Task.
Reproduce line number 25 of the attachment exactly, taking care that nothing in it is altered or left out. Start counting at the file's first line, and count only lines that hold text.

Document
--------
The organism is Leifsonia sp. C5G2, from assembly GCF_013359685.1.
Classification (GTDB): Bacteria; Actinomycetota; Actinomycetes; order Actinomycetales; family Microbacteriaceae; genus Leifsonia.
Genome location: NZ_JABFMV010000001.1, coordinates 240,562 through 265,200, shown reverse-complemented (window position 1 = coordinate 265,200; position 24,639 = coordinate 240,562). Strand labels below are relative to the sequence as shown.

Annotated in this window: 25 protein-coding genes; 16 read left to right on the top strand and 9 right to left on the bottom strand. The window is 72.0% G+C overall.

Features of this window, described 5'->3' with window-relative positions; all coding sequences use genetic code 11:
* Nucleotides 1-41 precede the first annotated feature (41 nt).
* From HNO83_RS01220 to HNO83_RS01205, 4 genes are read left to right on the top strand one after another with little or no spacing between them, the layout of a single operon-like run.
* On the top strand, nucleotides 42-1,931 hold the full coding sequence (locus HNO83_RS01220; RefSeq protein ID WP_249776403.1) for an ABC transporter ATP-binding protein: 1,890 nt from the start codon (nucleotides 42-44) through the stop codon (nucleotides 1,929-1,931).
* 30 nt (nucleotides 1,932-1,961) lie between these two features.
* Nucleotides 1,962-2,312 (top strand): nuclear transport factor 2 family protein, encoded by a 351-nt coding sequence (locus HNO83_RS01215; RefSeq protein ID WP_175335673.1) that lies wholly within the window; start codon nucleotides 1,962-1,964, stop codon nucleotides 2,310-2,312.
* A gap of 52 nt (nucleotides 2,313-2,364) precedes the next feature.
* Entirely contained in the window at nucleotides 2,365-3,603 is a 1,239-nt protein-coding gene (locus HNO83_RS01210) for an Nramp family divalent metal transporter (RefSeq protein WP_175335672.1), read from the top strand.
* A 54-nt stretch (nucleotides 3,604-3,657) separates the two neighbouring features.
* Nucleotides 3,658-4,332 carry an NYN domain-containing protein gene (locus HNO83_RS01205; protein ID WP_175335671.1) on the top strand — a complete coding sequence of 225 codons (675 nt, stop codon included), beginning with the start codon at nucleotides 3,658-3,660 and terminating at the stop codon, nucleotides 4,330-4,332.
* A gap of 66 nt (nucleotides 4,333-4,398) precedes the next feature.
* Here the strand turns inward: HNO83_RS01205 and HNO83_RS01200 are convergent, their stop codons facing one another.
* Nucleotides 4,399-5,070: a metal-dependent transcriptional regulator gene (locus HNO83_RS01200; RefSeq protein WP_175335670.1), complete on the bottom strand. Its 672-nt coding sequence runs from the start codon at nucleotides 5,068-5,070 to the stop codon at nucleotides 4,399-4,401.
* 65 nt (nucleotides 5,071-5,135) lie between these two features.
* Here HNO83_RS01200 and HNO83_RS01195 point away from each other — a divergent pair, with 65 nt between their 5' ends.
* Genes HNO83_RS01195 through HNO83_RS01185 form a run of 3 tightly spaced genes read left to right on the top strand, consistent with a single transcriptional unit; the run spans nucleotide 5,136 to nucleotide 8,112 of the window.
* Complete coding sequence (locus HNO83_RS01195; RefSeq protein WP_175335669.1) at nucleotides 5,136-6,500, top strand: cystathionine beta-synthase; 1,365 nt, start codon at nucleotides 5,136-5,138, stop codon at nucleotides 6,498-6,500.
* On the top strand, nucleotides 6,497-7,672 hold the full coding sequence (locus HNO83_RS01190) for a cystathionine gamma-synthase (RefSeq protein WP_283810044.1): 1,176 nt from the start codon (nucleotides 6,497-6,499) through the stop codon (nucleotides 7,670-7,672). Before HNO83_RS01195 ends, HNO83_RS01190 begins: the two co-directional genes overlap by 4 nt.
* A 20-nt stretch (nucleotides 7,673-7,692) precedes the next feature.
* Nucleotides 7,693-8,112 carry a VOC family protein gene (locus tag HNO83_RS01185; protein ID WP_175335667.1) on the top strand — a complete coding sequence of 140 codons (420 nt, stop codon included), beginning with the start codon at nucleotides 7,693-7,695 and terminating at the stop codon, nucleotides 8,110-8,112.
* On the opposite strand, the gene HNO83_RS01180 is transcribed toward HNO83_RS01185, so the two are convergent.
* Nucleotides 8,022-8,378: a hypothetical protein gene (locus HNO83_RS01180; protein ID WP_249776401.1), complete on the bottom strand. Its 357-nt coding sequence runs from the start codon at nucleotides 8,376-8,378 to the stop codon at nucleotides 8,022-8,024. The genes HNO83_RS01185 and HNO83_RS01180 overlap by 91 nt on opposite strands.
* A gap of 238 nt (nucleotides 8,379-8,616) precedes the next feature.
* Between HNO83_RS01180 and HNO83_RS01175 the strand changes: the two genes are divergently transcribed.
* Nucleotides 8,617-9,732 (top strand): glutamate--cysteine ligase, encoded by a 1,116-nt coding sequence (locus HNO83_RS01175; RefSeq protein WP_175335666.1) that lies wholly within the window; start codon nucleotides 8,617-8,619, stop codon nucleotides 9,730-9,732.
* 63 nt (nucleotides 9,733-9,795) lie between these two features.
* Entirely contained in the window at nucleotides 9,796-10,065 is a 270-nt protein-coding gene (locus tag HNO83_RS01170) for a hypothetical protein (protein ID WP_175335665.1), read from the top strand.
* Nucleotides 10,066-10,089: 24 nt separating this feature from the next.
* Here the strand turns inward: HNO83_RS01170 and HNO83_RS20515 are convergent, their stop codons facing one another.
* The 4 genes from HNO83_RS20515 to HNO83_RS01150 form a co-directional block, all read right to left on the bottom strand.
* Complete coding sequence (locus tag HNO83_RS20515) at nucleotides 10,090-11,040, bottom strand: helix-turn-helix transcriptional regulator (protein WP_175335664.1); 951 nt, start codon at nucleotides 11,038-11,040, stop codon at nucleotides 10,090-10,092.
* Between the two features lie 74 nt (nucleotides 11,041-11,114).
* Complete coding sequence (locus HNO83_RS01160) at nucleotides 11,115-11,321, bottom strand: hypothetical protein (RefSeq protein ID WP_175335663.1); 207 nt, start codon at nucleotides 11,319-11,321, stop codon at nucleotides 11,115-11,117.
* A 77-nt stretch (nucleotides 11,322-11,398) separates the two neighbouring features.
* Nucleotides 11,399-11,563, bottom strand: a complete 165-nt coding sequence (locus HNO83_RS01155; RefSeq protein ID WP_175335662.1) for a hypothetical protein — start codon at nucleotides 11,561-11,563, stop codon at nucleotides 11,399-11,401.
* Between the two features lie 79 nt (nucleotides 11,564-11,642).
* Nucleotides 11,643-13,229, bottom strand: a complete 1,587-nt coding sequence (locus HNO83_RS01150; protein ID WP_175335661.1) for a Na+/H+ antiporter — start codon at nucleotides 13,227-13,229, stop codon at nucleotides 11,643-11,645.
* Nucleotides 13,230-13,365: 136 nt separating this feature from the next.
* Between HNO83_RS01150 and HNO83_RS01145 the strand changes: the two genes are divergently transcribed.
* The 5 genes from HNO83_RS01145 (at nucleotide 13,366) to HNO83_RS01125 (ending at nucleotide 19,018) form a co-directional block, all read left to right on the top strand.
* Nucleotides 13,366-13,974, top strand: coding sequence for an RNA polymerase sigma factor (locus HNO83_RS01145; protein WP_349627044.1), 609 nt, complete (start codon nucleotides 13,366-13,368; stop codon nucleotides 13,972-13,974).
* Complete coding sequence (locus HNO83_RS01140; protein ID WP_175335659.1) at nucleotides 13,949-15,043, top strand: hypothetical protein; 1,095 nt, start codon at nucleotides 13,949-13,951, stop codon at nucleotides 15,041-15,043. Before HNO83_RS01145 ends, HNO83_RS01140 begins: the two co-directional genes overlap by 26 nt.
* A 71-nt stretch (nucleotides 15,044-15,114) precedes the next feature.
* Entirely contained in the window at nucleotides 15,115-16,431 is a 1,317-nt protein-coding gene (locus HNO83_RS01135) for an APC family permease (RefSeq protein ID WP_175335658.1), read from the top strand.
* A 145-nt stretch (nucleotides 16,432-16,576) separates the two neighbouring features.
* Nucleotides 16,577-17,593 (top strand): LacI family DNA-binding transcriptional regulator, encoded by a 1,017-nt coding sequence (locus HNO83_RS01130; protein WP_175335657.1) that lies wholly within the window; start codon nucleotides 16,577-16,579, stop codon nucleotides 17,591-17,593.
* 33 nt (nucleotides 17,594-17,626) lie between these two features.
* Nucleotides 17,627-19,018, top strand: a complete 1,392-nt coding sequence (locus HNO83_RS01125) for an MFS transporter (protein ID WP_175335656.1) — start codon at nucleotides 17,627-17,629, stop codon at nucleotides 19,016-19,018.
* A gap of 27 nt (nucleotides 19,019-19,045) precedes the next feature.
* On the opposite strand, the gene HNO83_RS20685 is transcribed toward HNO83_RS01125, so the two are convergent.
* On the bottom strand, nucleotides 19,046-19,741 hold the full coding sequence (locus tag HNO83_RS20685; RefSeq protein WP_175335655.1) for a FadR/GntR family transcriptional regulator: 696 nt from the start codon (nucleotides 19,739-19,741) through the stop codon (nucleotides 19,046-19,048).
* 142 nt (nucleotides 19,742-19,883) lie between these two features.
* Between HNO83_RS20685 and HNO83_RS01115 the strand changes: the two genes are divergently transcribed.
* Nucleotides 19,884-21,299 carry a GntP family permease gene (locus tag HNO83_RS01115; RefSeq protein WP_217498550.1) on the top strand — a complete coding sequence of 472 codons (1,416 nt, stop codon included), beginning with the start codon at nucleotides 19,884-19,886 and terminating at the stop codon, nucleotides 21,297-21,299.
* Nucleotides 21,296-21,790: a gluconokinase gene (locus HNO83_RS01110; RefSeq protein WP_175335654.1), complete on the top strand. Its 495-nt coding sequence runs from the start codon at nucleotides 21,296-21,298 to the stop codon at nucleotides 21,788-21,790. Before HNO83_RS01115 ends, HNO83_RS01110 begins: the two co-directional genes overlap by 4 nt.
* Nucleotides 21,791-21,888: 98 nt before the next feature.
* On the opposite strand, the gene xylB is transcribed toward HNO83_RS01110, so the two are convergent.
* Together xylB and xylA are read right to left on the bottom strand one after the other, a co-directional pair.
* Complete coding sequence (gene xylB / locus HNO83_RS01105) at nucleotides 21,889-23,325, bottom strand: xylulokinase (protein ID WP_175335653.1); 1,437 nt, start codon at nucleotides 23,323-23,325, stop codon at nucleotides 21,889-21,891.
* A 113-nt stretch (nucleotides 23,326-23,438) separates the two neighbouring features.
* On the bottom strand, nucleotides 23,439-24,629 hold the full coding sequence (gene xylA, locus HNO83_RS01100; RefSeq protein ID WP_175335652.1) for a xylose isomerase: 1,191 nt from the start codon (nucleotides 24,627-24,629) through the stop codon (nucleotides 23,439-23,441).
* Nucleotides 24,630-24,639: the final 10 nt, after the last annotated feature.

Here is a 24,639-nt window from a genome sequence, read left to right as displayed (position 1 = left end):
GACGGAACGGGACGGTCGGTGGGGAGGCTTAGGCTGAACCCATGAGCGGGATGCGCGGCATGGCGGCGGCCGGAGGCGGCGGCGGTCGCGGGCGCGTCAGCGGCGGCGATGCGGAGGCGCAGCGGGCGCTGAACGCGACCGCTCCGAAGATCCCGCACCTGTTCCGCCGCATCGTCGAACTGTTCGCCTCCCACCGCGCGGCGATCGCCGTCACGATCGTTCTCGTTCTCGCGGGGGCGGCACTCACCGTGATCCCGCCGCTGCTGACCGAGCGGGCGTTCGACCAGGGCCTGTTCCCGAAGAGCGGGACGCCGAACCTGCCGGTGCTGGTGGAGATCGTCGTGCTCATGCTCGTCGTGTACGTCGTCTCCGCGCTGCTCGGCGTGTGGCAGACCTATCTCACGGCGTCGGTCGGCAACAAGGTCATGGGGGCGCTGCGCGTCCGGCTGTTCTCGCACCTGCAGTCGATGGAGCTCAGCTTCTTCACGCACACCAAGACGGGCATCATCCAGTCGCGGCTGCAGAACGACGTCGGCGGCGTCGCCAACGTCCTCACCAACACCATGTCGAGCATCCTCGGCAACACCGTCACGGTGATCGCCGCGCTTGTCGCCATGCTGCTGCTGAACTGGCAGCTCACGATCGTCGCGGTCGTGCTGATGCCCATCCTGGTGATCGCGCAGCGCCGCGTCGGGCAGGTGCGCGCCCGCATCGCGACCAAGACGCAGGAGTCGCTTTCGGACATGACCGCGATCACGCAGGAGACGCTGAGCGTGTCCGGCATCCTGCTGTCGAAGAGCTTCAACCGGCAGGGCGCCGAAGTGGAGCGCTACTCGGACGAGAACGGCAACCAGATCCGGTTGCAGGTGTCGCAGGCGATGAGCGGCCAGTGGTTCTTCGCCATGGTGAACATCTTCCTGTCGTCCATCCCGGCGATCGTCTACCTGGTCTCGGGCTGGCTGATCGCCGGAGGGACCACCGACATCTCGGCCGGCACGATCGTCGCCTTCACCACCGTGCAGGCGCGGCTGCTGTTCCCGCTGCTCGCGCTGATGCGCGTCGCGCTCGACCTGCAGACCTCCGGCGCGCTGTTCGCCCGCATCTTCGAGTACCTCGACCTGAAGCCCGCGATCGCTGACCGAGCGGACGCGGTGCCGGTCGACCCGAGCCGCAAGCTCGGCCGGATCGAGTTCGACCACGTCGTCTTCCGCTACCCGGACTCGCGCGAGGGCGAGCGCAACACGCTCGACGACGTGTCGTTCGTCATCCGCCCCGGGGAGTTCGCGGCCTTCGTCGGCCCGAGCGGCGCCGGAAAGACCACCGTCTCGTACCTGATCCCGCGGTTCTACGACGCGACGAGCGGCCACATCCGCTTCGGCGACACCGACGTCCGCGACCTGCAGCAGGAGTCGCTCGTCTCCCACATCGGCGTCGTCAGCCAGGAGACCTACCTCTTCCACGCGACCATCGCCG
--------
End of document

* On the opposite strand, the gene HNO83_RS01180 is transcribed toward HNO83_RS01185, so the two are convergent.